Of course, any employer wants a nice, big pool of candidates to choose from when they advertise a role.  Sadly, many organisations are denying themselves the opportunity to interview and recruit some excellent deaf and disabled talent.  Why? Plainly and simply because they don’t put out accessible job adverts at stage one of the process so many disabled people don’t apply for the role.

Break the Habit

Don’t allow your business to fall into this trap: make your job adverts accessible! After all, it is your legal duty as an employer to make sure that you are not being discriminatory at any stage of the recruitment process.  Below, we have some hints and tips to help you with this, and make sure that both you and any disabled candidates applying get the most out of an accessible job advert.

Creating Accessible Job Adverts

When writing a job advert, make it more accessible by get in the habit of:

  1. Using a font that is easy to read and is a minimum of 12 pts (fonts larger than this are better, if possible). Avoid italics – they are not accessible to all.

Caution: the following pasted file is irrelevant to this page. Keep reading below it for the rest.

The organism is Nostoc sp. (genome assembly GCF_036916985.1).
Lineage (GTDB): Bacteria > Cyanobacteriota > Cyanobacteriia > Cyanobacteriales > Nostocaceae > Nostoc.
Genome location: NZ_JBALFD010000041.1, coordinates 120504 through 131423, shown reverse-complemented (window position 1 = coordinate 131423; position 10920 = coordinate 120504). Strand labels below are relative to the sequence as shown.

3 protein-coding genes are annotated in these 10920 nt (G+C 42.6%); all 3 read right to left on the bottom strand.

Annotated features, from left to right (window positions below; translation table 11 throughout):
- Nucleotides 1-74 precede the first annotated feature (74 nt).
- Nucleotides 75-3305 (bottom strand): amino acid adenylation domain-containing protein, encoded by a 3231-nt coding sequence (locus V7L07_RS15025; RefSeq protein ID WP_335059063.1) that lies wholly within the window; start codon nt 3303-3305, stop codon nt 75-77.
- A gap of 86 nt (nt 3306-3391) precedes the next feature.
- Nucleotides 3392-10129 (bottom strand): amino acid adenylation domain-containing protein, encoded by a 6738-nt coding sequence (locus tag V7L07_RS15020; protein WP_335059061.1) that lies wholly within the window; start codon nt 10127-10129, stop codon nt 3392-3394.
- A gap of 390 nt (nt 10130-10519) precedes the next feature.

2. Clearly stating that you have an equal opportunities policy. And that you welcome applications from all suitably qualified candidates, regardless of their race, gender, disability, religion/belief, sexual orientation or age.
  3. Providing contact information of someone in your organisation who is able to provide additional information and discuss any access needs and reasonable adjustments that might be required. Make sure they are well versed in understanding and feel comfortable with these terms and what they involve. After all, they are likely to be the first person that the disabled candidate talks to, and as we know first impressions count.
  4. Checking that within the person specification, only the skills and experience that are crucial to the job are included. For example: stating that a successful candidate must hold a driving licence when driving is not an essential part of the job is indirectly discriminating against some disabled people who are unable to drive.
  5. Offering alternative formats for application forms. A larger print form is useful for many, as is a paper form if the application would usually be completed online. 

These five small steps will make a huge difference to the accessibility of your advert, and also to the candidates applying for the roles.  Good luck with recruiting some brilliant talent!

An image of CV's to represent candidates who replied to  accessible job adverts

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